Mark my words: Aggregate returns are going to get worse for VCs over the next few years, not better.

The rash of acqui-hires may be stemming some of the abject losses, but the industry only functions with big, gaudy home runs. Those come from IPOs. And after a brief flirtation with the thrill of ringing the opening bell, we’re back to a time when the best entrepreneurs hate, loathe, detest, and can’t imagine anything worse than going public.

Witness what Phil Libin of Evernote said last week. “It is terrible,” he said of going public. “Everyone I know who is running a public company is not having a good time. We just want to delay.” Compare this to a year ago, when Libin was optimistically prepping his company to go public, talking it up as the best way for his company to accomplish his lofty goal of staying in business for 100 years.

It’s not that Libin has decided not to go public. He doesn’t really have a choice, having raised hundreds of millions of dollars at a $1 billion valuation. But he’s dreading it. He’ll drag his feet. He’ll do whatever he has to to put it off as long as possible, because good God look at Groupon, Zynga, and Facebook.

You might be able to convince yourself that you’re a better CEO than the flippant and inexperienced Andrew Mason. After all Groupon deviated from this generation’s playbook by rushing to go public — despite a lot of advice to the contrary. But the public stumbles of well respected entrepreneurs like Facebook’s Mark Zuckerberg and Zynga’s Mark Pincus have been humbling for everyone in the Valley to witness.

Who the hell wants to opt into that? 

In fact, a confluence of factors may have made the allure of the IPO even worse today than it’s ever been. And that’s saying something, compared to the post-2000 market hangover.

That’s bad news for the Nasdaq and traders that are always frothing at the mouth over new, high-growth stocks. It’s bad news for VCs — for obvious reasons. It’s bad news for the bankers and lawyers who make money off these mega-issues.

In fact, it’s only good news for a handful of people. Facebook, LinkedIn, and Google benefit — at least in the markets. As the reigning crop of still high-growth, large cap tech stocks there are few other places for large mutual funds and institutions to put their money.

It’s also great news for companies like SecondMarket and SharesPost. They like to say they can get all sorts of “below the fold” companies who can’t go public liquidity, but really their businesses were built on highly-desirable companies pushing out IPOs as long as possible. Much of their market — the stocks that people care about anyway — was in danger of evaporating if IPOs became too sexy.

But mostly, this is bad news for the startup ecosystem and another sign of what organizations like the Kauffman Foundation, the National Venture Capital Association, and PriceWaterhouse Coopers have been saying for years. We weren’t dealing with a IPO slump for much of the 2000s — we were dealing with a fundamentally broken system for getting early stage companies to liquidity. This isn’t an economic cycle thing. This is a cultural thing combined with systemic changes in how the public markets work.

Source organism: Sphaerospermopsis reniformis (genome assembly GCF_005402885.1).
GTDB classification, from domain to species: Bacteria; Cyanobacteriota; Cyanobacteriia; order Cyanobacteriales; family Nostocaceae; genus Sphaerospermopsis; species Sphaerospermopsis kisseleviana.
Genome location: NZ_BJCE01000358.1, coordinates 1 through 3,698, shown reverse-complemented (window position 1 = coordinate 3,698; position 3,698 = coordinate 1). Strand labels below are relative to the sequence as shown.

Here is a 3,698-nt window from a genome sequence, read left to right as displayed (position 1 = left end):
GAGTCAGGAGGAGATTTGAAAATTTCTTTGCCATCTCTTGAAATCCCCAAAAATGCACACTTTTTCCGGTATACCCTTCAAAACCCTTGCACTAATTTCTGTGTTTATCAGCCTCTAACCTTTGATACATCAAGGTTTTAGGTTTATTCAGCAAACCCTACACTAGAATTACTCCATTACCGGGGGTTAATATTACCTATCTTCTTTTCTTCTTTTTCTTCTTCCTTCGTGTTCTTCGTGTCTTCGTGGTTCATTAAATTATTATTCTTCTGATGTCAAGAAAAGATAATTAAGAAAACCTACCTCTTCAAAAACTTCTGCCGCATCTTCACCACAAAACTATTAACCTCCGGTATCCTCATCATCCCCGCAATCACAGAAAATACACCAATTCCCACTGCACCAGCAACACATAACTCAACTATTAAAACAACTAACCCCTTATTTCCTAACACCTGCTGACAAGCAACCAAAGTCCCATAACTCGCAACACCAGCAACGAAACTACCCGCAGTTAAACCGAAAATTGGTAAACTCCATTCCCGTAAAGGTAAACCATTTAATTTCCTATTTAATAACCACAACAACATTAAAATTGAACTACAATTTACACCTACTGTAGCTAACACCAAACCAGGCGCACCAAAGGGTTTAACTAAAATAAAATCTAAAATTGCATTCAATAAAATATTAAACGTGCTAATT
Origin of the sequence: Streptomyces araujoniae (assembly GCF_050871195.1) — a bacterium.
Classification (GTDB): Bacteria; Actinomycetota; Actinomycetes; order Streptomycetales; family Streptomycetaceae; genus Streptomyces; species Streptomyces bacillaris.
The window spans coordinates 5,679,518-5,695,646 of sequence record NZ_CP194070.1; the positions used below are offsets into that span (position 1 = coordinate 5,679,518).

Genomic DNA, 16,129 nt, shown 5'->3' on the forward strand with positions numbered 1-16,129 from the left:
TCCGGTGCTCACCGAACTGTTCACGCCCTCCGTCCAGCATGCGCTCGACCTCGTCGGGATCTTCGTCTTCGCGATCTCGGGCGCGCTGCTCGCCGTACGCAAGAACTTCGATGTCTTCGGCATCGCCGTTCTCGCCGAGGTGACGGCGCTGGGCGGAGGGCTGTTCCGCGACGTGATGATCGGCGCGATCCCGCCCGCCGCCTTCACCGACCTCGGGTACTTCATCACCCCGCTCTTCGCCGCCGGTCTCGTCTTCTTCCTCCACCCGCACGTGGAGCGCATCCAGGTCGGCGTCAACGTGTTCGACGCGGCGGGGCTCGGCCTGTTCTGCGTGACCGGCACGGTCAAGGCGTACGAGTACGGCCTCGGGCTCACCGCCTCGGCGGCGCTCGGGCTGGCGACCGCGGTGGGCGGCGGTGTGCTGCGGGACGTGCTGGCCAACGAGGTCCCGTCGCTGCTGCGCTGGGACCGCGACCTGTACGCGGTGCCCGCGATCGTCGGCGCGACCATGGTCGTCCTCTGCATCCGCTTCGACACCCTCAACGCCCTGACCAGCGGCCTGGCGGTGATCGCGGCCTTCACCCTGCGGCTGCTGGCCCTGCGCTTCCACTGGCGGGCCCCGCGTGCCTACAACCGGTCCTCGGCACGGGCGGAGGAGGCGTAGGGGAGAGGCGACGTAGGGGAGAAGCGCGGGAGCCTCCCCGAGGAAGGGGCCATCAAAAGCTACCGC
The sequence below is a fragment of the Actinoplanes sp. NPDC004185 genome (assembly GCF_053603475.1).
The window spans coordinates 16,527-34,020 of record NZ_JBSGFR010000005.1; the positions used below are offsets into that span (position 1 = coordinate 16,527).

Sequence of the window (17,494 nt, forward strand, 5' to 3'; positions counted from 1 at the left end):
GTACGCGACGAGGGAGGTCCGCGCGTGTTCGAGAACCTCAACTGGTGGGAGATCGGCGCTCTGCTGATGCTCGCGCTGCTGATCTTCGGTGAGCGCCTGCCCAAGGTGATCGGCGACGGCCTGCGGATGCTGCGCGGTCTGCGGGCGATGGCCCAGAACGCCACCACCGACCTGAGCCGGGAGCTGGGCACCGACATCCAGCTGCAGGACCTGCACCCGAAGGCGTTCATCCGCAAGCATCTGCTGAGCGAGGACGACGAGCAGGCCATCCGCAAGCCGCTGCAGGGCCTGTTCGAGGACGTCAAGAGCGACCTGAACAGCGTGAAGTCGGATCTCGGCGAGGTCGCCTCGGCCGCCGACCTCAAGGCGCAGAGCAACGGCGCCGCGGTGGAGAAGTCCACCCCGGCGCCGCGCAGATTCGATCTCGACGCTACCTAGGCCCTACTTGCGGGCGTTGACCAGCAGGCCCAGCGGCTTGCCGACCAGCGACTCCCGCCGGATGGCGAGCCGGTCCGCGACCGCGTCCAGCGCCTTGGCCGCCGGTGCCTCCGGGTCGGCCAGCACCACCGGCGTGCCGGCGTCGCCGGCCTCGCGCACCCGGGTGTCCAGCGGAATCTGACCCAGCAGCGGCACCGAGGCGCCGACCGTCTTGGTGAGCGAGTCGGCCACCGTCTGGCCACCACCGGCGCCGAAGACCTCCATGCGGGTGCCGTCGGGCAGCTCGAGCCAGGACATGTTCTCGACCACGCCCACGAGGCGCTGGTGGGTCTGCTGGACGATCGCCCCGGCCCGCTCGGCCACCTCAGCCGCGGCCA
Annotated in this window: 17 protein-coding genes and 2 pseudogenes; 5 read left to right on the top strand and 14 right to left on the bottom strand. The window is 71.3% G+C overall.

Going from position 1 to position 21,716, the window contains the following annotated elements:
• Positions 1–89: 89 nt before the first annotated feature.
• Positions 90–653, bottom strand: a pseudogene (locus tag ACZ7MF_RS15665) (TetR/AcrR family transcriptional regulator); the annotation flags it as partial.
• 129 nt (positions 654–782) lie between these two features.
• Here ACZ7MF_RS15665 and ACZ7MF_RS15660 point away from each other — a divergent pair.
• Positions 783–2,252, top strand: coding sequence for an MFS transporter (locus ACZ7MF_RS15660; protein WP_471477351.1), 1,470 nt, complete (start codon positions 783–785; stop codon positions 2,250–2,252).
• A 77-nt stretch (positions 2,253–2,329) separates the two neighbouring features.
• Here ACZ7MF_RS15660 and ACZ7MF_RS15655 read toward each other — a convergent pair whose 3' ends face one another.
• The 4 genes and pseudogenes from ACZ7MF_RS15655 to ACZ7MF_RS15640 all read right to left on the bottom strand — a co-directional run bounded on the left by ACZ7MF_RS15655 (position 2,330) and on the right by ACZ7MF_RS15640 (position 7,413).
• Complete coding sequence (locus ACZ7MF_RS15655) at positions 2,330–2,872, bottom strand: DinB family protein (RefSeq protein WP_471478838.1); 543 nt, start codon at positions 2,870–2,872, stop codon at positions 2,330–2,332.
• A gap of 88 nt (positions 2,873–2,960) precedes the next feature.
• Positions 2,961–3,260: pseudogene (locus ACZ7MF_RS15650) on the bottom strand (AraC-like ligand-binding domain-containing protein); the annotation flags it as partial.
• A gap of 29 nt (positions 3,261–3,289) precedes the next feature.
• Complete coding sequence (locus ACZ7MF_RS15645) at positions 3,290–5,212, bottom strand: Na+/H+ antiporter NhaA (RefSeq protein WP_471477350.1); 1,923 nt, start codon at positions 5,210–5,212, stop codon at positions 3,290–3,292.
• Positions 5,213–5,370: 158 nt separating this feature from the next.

Even that’s an old story. My 2006 book on the rise of Web 2.0 centered around the idea of companies not wanting to go public. It’s long-been a culturally defining aspect of this era of companies.

But here’s what makes it so bad this time: Fundamental “hacks” made over the last decade that were supposed to make this better just haven’t worked so far in practice.

Why people started hating IPOs

ICYMI, 20-somethings: When the Valley was riding high in the late 1990s, there was nothing sexier, nothing more exciting, nothing that said success more than going public.

Those three little letters — IPO — seeped into popular culture in ways they never had before. I remember back before I even moved here watching an episode of “The Simpsons” where Bart had a roll of pre-IPO stock options like paper towels in his Internet company, and an episode of “The X-Files” where paranormal activity was threatening to scuttle the IPO of an 18-month old startup. Naturally, the “Lone Gunmen” — three geeks who helped Mulder and Scully out from time to time — all had options in the company and were particularly worried at the prospects of a weaker than expected first day pop.

By the time the next generation of Web companies were being created, no one wanted to come close to going public for a few reasons. The biggest was that in the past you had to hire a “grown up” CEO to lead a public company — yep, even Google did. And there were too many examples of “grown up CEOs” either screwing over founders or just plain not understanding the company. (We saw yet another stark reminder of the latter recently with ShoeDazzle.)

The second was you had to actually run a public company, and that meant spending a disproportionate amount of time pleasing shareholders, not users or employees. For salesmen CEOs, that’s in their DNA. But to hacker-entrepreneurs shareholders are a means to an end, not the north star you run your company by.